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Who is at risk?

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Understanding the Risk of Bloodborne Virus Infections in the Workplace

This guide explores the likelihood of infection through bloodborne viruses (BBVs) in various professional settings and the typical modes of transmission.

Transmission of Bloodborne Viruses

BBVs are commonly transmitted through:

  • Sexual contact.
  • Direct exposure to infected blood or body fluids.

Workplace Exposure to BBVs

Potential scenarios for direct exposure in the workplace include:

  • Accidental contamination by sharp instruments like needles or broken glass.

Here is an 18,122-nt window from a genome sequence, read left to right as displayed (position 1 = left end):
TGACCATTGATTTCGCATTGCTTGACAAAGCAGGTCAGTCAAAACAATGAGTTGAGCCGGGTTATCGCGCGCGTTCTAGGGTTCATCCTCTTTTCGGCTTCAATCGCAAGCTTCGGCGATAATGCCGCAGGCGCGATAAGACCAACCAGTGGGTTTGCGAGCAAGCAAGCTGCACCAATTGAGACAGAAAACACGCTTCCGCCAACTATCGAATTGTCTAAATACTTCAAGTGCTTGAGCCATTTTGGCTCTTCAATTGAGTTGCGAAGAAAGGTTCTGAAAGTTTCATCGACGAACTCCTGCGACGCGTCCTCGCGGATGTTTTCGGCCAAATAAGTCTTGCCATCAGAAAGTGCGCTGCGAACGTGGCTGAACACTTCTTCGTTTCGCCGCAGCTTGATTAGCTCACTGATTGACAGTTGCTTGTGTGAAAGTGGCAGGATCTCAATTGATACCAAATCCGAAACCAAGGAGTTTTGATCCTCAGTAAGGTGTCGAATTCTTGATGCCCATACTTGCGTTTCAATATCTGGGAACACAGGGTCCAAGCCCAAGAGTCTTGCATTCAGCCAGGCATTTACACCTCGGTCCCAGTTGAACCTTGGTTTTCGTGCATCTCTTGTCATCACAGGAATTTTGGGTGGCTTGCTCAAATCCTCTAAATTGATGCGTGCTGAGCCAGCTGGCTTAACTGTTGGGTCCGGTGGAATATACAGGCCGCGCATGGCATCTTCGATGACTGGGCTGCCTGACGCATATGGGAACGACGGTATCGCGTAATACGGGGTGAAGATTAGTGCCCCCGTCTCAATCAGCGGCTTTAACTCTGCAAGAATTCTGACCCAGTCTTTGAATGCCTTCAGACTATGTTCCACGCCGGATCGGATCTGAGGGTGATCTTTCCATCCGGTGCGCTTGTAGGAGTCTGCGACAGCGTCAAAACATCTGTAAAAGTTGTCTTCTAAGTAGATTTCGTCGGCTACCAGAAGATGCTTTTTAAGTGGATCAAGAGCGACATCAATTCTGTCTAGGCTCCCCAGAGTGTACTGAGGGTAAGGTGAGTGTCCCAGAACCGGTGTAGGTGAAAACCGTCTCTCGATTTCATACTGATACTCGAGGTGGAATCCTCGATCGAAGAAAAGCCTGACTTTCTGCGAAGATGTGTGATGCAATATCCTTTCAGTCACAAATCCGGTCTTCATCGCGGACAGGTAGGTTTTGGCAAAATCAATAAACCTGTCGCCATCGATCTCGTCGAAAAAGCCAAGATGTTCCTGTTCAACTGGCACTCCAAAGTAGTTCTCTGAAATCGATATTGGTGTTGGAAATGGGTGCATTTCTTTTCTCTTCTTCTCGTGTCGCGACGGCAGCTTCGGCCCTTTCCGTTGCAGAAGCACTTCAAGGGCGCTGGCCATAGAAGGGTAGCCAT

• Infected blood contact with open wounds, skin abrasions, or damaged skin.
  • Splashes to mucous membranes (eyes, nose, or mouth).

Professions at Risk of BBV Infection

The HSE identifies several professions where the risk is notably higher:

  • Custodial services (prisons, detention centres).
  • Education sector workers due to potential accidents.
  • First aiders in workplaces.
  • Undertakers and emergency services personnel.
  • Hairdressing, beauty therapy, and acupuncture professionals.
  • Car breakers and related cleaning services.

This list is illustrative and not exhaustive, highlighting the diverse range of professions where BBV infection risk is present.